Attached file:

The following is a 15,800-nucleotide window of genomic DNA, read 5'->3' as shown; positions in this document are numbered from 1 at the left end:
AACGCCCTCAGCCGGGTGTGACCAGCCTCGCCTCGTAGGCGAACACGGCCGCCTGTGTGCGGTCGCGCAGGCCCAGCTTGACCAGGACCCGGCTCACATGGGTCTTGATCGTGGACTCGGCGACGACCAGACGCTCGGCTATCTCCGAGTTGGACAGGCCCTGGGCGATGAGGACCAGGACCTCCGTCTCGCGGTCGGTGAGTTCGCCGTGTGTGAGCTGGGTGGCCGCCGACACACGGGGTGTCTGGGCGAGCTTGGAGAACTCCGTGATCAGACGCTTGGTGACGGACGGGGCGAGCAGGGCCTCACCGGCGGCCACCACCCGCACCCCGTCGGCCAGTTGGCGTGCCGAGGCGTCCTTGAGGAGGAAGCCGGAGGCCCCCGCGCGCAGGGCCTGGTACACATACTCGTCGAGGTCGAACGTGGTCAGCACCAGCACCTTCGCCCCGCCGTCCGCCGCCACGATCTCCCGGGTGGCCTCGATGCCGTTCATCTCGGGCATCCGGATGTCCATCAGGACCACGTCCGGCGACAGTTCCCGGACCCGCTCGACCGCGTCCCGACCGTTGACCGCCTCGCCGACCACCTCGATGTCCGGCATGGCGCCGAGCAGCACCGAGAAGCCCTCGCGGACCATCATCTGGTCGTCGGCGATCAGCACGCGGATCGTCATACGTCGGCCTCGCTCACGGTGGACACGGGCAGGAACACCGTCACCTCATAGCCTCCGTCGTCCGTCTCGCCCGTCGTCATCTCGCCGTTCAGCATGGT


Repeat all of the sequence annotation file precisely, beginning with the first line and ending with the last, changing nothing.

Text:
The following is a 15,800-nucleotide window of genomic DNA, read 5'->3' as shown; positions in this document are numbered from 1 at the left end:
AACGCCCTCAGCCGGGTGTGACCAGCCTCGCCTCGTAGGCGAACACGGCCGCCTGTGTGCGGTCGCGCAGGCCCAGCTTGACCAGGACCCGGCTCACATGGGTCTTGATCGTGGACTCGGCGACGACCAGACGCTCGGCTATCTCCGAGTTGGACAGGCCCTGGGCGATGAGGACCAGGACCTCCGTCTCGCGGTCGGTGAGTTCGCCGTGTGTGAGCTGGGTGGCCGCCGACACACGGGGTGTCTGGGCGAGCTTGGAGAACTCCGTGATCAGACGCTTGGTGACGGACGGGGCGAGCAGGGCCTCACCGGCGGCCACCACCCGCACCCCGTCGGCCAGTTGGCGTGCCGAGGCGTCCTTGAGGAGGAAGCCGGAGGCCCCCGCGCGCAGGGCCTGGTACACATACTCGTCGAGGTCGAACGTGGTCAGCACCAGCACCTTCGCCCCGCCGTCCGCCGCCACGATCTCCCGGGTGGCCTCGATGCCGTTCATCTCGGGCATCCGGATGTCCATCAGGACCACGTCCGGCGACAGTTCCCGGACCCGCTCGACCGCGTCCCGACCGTTGACCGCCTCGCCGACCACCTCGATGTCCGGCATGGCGCCGAGCAGCACCGAGAAGCCCTCGCGGACCATCATCTGGTCGTCGGCGATCAGCACGCGGATCGTCATACGTCGGCCTCGCTCACGGTGGACACGGGCAGGAACACCGTCACCTCATAGCCTCCGTCGTCCGTCTCGCCCGTCGTCATCTCGCCGTTCAGCATGGT